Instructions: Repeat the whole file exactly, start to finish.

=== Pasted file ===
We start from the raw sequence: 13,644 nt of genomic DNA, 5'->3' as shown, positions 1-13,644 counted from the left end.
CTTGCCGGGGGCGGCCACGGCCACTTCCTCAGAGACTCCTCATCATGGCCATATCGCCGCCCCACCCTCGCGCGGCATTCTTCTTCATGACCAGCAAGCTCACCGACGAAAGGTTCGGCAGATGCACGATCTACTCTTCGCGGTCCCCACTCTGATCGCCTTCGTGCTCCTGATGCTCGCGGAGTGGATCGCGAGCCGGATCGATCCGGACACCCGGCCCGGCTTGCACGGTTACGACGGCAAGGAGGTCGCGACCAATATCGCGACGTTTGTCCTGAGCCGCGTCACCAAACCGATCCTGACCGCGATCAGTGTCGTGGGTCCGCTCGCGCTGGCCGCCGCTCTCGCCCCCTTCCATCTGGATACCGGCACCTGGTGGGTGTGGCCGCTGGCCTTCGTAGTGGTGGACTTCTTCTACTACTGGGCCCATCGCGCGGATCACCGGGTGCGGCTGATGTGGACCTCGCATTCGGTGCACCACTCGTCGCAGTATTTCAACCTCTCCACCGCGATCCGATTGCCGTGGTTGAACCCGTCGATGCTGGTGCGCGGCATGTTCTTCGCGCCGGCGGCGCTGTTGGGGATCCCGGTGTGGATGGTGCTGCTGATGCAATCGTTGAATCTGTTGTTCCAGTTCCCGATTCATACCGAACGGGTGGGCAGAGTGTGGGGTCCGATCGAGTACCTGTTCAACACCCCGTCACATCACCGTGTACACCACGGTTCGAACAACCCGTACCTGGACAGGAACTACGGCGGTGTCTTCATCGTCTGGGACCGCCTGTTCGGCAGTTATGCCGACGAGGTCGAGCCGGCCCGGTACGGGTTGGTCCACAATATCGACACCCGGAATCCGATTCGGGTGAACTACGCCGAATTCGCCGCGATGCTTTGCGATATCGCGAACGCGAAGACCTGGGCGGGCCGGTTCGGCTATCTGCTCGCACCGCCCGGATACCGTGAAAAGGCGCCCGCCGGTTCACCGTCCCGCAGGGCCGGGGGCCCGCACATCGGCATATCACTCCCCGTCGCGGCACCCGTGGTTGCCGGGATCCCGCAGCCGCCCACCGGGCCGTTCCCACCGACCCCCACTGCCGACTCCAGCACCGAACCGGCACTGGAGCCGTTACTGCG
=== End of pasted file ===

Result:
We start from the raw sequence: 13,644 nt of genomic DNA, 5'->3' as shown, positions 1-13,644 counted from the left end.
CTTGCCGGGGGCGGCCACGGCCACTTCCTCAGAGACTCCTCATCATGGCCATATCGCCGCCCCACCCTCGCGCGGCATTCTTCTTCATGACCAGCAAGCTCACCGACGAAAGGTTCGGCAGATGCACGATCTACTCTTCGCGGTCCCCACTCTGATCGCCTTCGTGCTCCTGATGCTCGCGGAGTGGATCGCGAGCCGGATCGATCCGGACACCCGGCCCGGCTTGCACGGTTACGACGGCAAGGAGGTCGCGACCAATATCGCGACGTTTGTCCTGAGCCGCGTCACCAAACCGATCCTGACCGCGATCAGTGTCGTGGGTCCGCTCGCGCTGGCCGCCGCTCTCGCCCCCTTCCATCTGGATACCGGCACCTGGTGGGTGTGGCCGCTGGCCTTCGTAGTGGTGGACTTCTTCTACTACTGGGCCCATCGCGCGGATCACCGGGTGCGGCTGATGTGGACCTCGCATTCGGTGCACCACTCGTCGCAGTATTTCAACCTCTCCACCGCGATCCGATTGCCGTGGTTGAACCCGTCGATGCTGGTGCGCGGCATGTTCTTCGCGCCGGCGGCGCTGTTGGGGATCCCGGTGTGGATGGTGCTGCTGATGCAATCGTTGAATCTGTTGTTCCAGTTCCCGATTCATACCGAACGGGTGGGCAGAGTGTGGGGTCCGATCGAGTACCTGTTCAACACCCCGTCACATCACCGTGTACACCACGGTTCGAACAACCCGTACCTGGACAGGAACTACGGCGGTGTCTTCATCGTCTGGGACCGCCTGTTCGGCAGTTATGCCGACGAGGTCGAGCCGGCCCGGTACGGGTTGGTCCACAATATCGACACCCGGAATCCGATTCGGGTGAACTACGCCGAATTCGCCGCGATGCTTTGCGATATCGCGAACGCGAAGACCTGGGCGGGCCGGTTCGGCTATCTGCTCGCACCGCCCGGATACCGTGAAAAGGCGCCCGCCGGTTCACCGTCCCGCAGGGCCGGGGGCCCGCACATCGGCATATCACTCCCCGTCGCGGCACCCGTGGTTGCCGGGATCCCGCAGCCGCCCACCGGGCCGTTCCCACCGACCCCCACTGCCGACTCCAGCACCGAACCGGCACTGGAGCCGTTACTGCG